Second, if Paul Krugman is right and we see an at least partial, and possibly greater, unwinding of globalisation as a consequence of the growth of nationalist protectionist sentiments, Russia’s invasion of Ukraine, China tensions and the legacy of COVID then the consequences for both productivity and inflation are obvious. Productivity must drop as we start doing and making things we are not good at. The growth of China as the world’s factory was really important in putting the inflationary genie back in the bottle. Reducing that source of key low-cost goods would give inflation a boost just when we don’t want it.
Third, if our defence minister is to be believed, we must prepare for war to maintain peace. That has some very serious implications. We will have to lift defence spending – it is not fanciful to think we will tip one then, progressively, at least another percentage point of GDP into the defence budget broadly defined. We will also have to think about the schizophrenic position of our geopolitical strategy – preparing to repel China from the Pacific on one hand, while being as dependent as we have ever been on China trade on the other. The German dilemma over the conflict between their energy dependence on, and strategic contest with, Russia is a case in point. But, if we reduce our exposure to China this will cut both national income and government revenue which has been so dependent on our iron ore exports.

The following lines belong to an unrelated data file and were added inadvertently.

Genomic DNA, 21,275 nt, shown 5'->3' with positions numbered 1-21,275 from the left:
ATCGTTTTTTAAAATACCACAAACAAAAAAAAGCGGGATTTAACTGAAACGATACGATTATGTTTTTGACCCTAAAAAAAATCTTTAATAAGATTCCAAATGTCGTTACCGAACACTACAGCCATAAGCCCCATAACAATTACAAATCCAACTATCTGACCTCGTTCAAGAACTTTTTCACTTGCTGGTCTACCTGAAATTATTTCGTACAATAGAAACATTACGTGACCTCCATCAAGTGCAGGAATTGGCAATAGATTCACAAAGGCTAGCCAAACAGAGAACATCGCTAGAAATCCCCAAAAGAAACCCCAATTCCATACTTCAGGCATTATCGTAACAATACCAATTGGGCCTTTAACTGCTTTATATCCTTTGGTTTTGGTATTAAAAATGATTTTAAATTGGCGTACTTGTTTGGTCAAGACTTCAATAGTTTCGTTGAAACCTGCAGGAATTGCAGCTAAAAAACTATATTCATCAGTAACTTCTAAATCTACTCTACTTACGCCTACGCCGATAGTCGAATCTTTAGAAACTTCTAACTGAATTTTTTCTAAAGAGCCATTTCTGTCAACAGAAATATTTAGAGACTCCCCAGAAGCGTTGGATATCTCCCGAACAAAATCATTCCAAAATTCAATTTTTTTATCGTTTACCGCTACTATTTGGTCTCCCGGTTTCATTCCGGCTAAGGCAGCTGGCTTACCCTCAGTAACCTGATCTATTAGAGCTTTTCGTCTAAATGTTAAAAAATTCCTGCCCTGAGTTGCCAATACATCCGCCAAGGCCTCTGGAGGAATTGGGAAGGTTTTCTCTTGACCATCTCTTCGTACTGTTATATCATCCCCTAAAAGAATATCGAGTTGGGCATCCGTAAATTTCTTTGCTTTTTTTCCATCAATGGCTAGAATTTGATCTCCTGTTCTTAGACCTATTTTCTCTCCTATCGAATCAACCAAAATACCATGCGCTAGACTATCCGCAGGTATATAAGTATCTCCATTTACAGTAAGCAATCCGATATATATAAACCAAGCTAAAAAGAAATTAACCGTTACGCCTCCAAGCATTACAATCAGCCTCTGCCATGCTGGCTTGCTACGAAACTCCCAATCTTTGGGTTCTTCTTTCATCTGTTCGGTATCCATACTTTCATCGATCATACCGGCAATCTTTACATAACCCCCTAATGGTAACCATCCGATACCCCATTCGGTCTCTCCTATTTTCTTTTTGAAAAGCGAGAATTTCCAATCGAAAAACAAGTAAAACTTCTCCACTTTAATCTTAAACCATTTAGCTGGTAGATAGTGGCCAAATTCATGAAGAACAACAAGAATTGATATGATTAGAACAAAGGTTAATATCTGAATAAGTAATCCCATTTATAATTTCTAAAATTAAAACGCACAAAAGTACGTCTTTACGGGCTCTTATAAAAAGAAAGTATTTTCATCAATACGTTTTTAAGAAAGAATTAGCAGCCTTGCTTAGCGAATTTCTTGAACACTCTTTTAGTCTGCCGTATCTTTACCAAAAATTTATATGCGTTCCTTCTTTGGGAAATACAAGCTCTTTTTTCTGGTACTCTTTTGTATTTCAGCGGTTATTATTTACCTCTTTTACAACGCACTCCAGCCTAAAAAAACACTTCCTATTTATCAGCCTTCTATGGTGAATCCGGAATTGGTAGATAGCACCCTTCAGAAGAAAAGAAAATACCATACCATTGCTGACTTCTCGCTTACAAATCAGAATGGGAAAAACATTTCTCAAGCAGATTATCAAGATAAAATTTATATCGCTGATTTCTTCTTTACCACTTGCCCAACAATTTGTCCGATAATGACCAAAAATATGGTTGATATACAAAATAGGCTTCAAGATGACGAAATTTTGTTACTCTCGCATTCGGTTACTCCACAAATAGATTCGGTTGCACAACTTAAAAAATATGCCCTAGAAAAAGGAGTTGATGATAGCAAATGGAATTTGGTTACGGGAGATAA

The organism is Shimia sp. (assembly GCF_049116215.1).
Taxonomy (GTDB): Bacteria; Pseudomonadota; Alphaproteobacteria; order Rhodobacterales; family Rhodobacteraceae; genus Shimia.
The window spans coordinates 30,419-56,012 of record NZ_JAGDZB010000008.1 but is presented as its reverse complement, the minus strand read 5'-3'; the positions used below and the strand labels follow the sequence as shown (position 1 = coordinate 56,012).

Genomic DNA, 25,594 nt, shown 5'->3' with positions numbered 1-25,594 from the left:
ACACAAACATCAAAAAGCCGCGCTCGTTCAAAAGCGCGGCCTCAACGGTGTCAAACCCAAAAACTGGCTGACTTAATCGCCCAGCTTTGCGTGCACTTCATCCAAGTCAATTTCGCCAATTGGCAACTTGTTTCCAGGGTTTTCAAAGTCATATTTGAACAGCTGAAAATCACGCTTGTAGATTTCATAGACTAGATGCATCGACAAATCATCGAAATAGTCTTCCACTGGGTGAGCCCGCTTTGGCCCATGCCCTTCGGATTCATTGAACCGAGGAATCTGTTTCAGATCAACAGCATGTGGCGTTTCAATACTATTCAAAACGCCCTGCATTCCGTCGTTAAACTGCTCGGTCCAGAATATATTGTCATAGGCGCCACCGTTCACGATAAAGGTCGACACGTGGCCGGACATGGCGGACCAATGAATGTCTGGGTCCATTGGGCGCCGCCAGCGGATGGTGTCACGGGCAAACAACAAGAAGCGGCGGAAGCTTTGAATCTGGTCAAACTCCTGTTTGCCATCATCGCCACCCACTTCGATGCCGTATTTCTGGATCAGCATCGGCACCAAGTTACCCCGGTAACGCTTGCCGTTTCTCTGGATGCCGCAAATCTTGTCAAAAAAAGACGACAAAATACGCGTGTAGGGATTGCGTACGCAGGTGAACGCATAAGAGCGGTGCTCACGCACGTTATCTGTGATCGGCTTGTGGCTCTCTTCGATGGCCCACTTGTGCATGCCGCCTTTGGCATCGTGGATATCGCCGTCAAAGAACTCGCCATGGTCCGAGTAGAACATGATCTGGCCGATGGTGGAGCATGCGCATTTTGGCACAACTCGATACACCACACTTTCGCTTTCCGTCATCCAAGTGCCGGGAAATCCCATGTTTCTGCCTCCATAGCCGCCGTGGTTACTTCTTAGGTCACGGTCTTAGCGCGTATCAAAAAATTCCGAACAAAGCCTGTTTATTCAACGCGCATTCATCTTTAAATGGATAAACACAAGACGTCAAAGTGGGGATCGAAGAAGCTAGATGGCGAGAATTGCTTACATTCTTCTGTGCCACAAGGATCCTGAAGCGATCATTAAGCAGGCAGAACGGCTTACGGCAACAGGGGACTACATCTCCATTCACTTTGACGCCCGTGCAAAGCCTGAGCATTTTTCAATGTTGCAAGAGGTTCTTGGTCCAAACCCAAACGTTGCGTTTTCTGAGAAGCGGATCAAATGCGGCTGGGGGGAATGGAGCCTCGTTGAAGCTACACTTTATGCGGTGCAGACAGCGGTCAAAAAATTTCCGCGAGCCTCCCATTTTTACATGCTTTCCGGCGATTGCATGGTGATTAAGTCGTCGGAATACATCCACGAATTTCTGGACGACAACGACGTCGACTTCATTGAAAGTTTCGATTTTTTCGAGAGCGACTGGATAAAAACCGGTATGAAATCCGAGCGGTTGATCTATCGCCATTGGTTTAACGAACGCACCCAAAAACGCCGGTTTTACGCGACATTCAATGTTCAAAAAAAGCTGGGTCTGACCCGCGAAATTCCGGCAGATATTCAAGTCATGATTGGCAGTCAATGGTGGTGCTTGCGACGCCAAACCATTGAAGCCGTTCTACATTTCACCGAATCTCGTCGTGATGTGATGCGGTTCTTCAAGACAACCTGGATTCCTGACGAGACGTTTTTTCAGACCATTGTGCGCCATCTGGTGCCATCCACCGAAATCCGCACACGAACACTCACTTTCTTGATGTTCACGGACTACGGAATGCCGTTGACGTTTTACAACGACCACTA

Fourth, defence is not the only part of the budget that is demanding a lift in real expenditure. We have just completed undertaken two Royal Commissions precipitated by tragedies – the Aged Care Royal Commission and the Disability Royal Commission. The Government has not met all the recommendations of the former and says that there is more to be done. Labor has committed to boosting expenditure on residential aged care. A significant number of the independents have committed to extending NDIS to those over 65. And beyond this lift in quality the next two decades will see a surge in older Australians. The Disability Royal Commission has not reported yet, but the NDIS is already growing significantly in expenditure to join health, defence, aged care and social security in the big league. These pressures are going to intensify not reduce. As the Grattan Institute notes “Comparable countries with high functioning aged care systems, such as the Netherlands, Japan, Denmark and Sweden, spend between 3 and 5 per cent of their GDP on long term care. Australia spends 1.2 per cent,” (Grattan Institute Duckett et al Rethinking aged care: emphasising the rights of older Australians.)